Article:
After a better-than-expected start for the big banks, the earnings season is accelerating this week. According to Factset, the mixed profit growth rate for the quarter climbed to 30.0% from 27.5 at the end of September. And expected revenue growth fell from 15.1% to 15.1%. Regional and smaller banks on the calendar this week will be monitored for any signs of elusive increases in lending. 16% of the S&P 500 is expected to release results this week, including non-banking names such as Netflix, J&J, IBM, American Express, Intel, Verizon, American Express and Proctor and Gamble.

Overseas, China recorded economic growth of 0.2% in the third quarter, half of the expected pace. The year-on-year growth rate fell to 4.9% from 7.9% at the end of the second quarter. Aside from the pandemic-induced recession in 2020, this is the lowest year-over-year growth rate in China in 30 years. Energy shortages, economic reengineering, the Delta variant, and supply chain disruptions have all combined to depress economic activity. For the same reasons, the IMF last week lowered its forecast for global GDP for 2021 to 5.9% from its forecast of 6.0% in July.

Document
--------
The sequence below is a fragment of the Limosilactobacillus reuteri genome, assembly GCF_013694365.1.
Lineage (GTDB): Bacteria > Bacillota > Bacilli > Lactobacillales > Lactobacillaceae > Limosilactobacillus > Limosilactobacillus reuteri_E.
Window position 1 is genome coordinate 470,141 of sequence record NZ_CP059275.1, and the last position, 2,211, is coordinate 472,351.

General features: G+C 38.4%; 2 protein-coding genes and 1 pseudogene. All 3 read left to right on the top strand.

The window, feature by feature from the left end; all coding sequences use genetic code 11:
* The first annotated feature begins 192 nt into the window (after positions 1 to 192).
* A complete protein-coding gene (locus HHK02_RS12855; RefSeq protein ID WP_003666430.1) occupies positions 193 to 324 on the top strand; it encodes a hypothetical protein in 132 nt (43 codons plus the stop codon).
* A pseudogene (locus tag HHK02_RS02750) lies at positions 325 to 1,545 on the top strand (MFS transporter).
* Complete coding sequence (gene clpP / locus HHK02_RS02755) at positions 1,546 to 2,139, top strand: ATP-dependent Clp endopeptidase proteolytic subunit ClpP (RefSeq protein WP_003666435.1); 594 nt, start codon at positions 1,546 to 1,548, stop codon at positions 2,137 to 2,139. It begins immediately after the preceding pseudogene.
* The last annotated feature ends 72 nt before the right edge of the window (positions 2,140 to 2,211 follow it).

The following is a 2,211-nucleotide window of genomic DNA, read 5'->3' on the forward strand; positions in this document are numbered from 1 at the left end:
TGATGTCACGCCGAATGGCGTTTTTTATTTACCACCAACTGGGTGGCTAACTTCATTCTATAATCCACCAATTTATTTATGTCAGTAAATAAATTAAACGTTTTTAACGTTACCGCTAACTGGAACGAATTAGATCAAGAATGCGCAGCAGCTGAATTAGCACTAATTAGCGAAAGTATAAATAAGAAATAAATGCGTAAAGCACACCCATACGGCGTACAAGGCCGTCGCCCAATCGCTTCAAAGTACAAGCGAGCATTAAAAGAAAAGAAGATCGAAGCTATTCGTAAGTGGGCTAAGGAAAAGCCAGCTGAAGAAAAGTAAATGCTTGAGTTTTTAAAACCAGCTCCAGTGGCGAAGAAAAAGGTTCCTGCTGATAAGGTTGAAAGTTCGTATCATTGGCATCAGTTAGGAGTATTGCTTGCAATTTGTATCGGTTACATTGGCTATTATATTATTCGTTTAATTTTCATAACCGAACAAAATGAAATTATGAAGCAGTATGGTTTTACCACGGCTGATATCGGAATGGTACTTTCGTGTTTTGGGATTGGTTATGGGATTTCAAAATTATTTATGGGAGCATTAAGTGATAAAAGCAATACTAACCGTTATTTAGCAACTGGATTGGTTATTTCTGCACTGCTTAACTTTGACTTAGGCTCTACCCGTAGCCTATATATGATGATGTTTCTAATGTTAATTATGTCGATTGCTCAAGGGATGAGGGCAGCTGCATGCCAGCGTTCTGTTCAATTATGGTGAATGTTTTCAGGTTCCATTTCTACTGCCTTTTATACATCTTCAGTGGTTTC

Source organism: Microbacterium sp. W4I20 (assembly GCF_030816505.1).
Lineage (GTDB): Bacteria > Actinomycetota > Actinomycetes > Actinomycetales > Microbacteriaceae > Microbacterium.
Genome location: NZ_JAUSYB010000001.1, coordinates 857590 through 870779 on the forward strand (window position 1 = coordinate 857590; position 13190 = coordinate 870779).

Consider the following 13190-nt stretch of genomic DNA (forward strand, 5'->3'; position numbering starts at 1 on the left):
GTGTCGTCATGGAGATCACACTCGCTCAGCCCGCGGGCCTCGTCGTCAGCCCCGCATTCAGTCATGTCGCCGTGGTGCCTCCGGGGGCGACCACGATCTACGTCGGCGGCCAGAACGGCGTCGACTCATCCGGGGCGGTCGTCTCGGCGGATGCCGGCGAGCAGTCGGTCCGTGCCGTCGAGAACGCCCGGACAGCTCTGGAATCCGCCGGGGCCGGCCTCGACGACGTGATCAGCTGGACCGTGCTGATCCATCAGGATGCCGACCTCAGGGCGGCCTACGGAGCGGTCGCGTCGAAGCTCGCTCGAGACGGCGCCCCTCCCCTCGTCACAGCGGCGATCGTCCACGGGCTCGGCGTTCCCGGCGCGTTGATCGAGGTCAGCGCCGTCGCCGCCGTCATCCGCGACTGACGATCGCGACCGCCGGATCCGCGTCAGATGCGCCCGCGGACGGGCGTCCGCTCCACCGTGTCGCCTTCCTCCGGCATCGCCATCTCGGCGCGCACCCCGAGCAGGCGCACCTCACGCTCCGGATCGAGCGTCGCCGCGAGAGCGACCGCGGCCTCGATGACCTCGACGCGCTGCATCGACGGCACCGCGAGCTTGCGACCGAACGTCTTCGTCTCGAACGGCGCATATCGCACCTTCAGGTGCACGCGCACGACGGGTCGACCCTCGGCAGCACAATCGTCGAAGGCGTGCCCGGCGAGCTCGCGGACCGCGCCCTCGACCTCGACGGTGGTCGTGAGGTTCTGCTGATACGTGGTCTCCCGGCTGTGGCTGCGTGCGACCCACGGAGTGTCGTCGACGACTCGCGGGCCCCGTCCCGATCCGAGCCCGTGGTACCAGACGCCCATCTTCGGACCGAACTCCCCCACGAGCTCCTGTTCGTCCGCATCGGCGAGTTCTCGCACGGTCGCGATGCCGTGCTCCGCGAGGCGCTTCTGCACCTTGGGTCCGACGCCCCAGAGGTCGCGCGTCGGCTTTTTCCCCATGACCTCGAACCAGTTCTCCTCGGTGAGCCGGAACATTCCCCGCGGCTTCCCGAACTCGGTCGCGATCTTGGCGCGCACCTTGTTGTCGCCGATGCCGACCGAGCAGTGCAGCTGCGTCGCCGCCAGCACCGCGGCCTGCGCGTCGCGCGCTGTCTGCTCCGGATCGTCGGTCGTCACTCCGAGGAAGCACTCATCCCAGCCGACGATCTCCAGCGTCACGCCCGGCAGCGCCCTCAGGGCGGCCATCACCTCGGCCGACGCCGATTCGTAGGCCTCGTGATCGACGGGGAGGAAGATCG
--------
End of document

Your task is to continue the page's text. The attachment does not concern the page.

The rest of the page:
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Opinions expressed are as of the date indicated, may change based on market trends or other conditions and may differ from views expressed by other associates or affiliates of Ameriprise Financial. Actual investments or investment decisions made by Ameriprise Financial and its affiliates, whether on its own behalf or on behalf of clients, will not necessarily reflect the views expressed. This information is not intended to provide investment advice and does not take into account the individual situation of investors.